Russian foreign minister Sergei Lavrov has been outsmarting most of his counterparts around the world for more than 17 years. He can do it without breaking a sweat, although rumours have long circulated that he wants out. Presumably, he does his job so well in his boss’s eyes – not making Russian foreign policy but pushing it out – he is not allowed to leave.
The most recent humiliation was inflicted on EU foreign policy high representative Josep Borrell when he travelled to Russia to enquire whether Moscow was interested in closer relations with the EU while Russia was in the middle of its most repressive protest-quelling this century, only to find – to no-one’s surprise but his – that it was not.
His trip coincided with the release of videos of alleged EU police brutality and a further shot across the bows in the form of diplomatic expulsions by Russia. But perhaps Borrell can take solace in the knowledge he is far from the first to ‘discover that hubris and misplaced belief in their own competence don’t outweigh the combined experience of centuries of dealing with Russia’ as my colleague Keir Giles commented on this episode.
Frank-Walter Steinmeier, Germany’s president (and its foreign minister at the start of Lavrov’s tenure) is another western politician now implementing Russian policy, whether willingly or through naivety, for his own country. Steinmeier’s defence of Russia’s Nordstream 2 gas pipeline to Germany on the grounds that energy is the ‘one of the last bridges between Russia and Europe’ endorses an endeavour with no economic rationale beyond financially rewarding the Kremlin and some of Putin’s closest acolytes.
Steinmeier doubled down by saying Germany owed Nordstream 2 to Russia because of Nazi atrocities, and that there was a ‘bigger picture’. Clearly Ukraine, which would be debilitated by the pipeline, is, by definition, not part of that picture.
As a rule of thumb, most eastern European foreign ministers are considerably more adept with Russia than those further west – primarily because eastern Europe knows better than to put individuals without the necessary experience in charge of dealing with Russia.
But the eastern European countries lack the essential clout. It would be of enormous benefit if all senior officials who travel to Moscow can understand that, beyond the immediacies of arms control talks, there is no scope for cooperation with an adversary whose actions show it prefers violence and subversion to peaceful collaboration.
Lavrov’s skill and Achilles heel
It is not surprising Lavrov is better at this than everyone else. As well as his own years of training and honing arguments to be better briefed than his adversaries, the Kremlin – to its credit – has a plan. This plan is to never deviate from the course, never make concessions (there have been none in Russian foreign policy in the past 20 years), never admit to mistakes or lessons learned, and single-mindedly pursue the goal of ensuring 21st century Russia retains all the international privileges accorded to 20th century Soviet Union.
But for all his skill and experience, Lavrov does have one vulnerability. He happens to be wrong in almost everything he says (again, he doesn’t actually do anything). This ought to be an opportunity for a sophisticated and knowledgeable counterpart to push back.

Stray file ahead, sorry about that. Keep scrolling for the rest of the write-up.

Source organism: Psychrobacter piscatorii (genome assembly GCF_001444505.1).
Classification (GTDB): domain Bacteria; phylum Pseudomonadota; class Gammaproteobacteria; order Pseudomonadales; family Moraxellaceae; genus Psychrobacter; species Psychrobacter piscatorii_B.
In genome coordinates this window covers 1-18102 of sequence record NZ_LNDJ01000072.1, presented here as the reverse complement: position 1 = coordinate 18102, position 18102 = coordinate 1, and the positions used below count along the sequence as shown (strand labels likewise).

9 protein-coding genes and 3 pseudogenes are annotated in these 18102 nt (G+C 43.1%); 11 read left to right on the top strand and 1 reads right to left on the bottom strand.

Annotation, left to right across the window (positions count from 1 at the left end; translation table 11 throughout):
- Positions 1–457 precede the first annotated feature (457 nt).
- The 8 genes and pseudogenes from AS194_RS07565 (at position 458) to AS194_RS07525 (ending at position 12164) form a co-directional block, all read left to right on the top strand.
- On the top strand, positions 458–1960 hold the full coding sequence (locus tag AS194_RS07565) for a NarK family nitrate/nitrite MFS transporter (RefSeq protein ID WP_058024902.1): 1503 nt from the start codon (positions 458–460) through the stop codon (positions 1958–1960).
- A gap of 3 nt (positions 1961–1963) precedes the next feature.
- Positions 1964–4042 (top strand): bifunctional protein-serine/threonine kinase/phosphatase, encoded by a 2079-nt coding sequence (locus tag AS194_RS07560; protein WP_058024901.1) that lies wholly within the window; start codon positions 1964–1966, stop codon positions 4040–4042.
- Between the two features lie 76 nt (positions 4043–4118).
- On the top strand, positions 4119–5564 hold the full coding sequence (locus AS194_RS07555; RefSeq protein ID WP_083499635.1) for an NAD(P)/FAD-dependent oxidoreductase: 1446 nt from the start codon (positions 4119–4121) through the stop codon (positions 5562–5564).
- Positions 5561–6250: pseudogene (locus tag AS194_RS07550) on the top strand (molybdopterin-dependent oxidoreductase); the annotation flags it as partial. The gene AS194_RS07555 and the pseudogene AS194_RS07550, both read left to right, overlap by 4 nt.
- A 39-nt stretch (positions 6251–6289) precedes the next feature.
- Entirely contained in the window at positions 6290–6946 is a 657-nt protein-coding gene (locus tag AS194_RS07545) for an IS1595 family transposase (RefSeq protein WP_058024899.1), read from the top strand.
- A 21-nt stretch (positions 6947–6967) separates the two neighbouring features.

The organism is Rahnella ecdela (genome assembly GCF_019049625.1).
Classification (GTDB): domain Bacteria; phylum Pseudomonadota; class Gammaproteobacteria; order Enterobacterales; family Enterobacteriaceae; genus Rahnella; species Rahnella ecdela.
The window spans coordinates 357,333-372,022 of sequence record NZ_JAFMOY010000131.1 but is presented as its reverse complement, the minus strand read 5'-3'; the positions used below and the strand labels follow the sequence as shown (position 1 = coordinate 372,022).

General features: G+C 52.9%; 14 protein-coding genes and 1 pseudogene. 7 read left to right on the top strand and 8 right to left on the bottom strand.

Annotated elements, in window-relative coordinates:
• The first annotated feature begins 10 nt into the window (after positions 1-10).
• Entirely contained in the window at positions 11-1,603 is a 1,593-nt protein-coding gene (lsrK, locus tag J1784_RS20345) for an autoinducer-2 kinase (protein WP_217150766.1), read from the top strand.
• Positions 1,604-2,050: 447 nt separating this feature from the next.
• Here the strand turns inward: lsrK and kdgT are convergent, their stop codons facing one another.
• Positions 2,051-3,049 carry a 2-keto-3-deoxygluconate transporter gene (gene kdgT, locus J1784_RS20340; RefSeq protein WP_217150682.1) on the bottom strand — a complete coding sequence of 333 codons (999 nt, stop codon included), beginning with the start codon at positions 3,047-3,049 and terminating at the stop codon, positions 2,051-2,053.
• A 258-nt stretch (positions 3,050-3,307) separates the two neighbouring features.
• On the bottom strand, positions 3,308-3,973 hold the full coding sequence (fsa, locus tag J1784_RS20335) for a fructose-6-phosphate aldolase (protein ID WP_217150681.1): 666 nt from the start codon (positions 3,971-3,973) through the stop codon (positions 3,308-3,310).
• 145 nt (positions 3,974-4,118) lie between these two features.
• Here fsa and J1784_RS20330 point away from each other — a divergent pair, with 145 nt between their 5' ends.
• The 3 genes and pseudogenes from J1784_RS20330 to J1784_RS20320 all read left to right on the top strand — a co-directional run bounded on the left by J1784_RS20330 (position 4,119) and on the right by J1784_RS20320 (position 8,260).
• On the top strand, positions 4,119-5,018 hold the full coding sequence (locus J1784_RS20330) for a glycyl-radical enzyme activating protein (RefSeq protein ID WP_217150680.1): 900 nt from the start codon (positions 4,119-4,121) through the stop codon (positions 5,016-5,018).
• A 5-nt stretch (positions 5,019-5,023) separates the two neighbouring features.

So, if Lavrov claims European police forces treat political protestors the same as Russia, that can be refuted with unarguable detail. If he claims interference in Russia’s internal affairs, then alongside reminders of the commitments Russia has signed up to under the Council of Europe and the European Convention on Human Rights, the response should point out – with as much civility as the accusation merits – that ‘our internal affairs’ is no longer an acceptable defence in 21st century Europe. And that continued flouting of Russia’s obligations brings meaningful consequences.
But herein lies the second failure of EU diplomats. Not only are they unwilling, or unable, to respond to Lavrov’s diplomatic sleight of hand they are also unwilling, or unable, to take decisive action. By contrast, the Russians are quite willing to act and have amply demonstrated this by a series of bold – albeit rash and reprehensible – moves throughout the post-Soviet period.
Therefore, when Lavrov threatens to sever ties with Europe, there needs to be careful consideration of what this means. The threat will cause European politicians to flap and worry, and Russia may therefore get what it wants without needing to follow through. The Kremlin would be quite willing to expel not just diplomats, but journalists and possibly businessmen and students, and be prepared to accept the discomfort and inconvenience caused to Russia. The EU and its allies are palpably not, so in the short term at least, Russia wins again.
Measures taken by the EU are devised so as not to inflict pain on itself far more so than they are to cause Russia pain (indeed they do not hurt Moscow much). In effect, the EU is caught in the pincers of its own cowardice – flinching at the thought of meaningful measures against Russia that would have an impact at home, and knuckling under at the first hint of petulance by Moscow.
Instead, the EU prefers to cause as little trouble with Moscow as possible in the hope the problem will solve itself, that Putin will depart sooner rather than later, and that what comes next will be significantly better. But all of these are highly unlikely because, so long as European politicians confuse hope with strategy, Russia will continue to cause damage, peace missions to Moscow will continue to be sent home with their tails between their legs, and the EU will continue to be outplayed.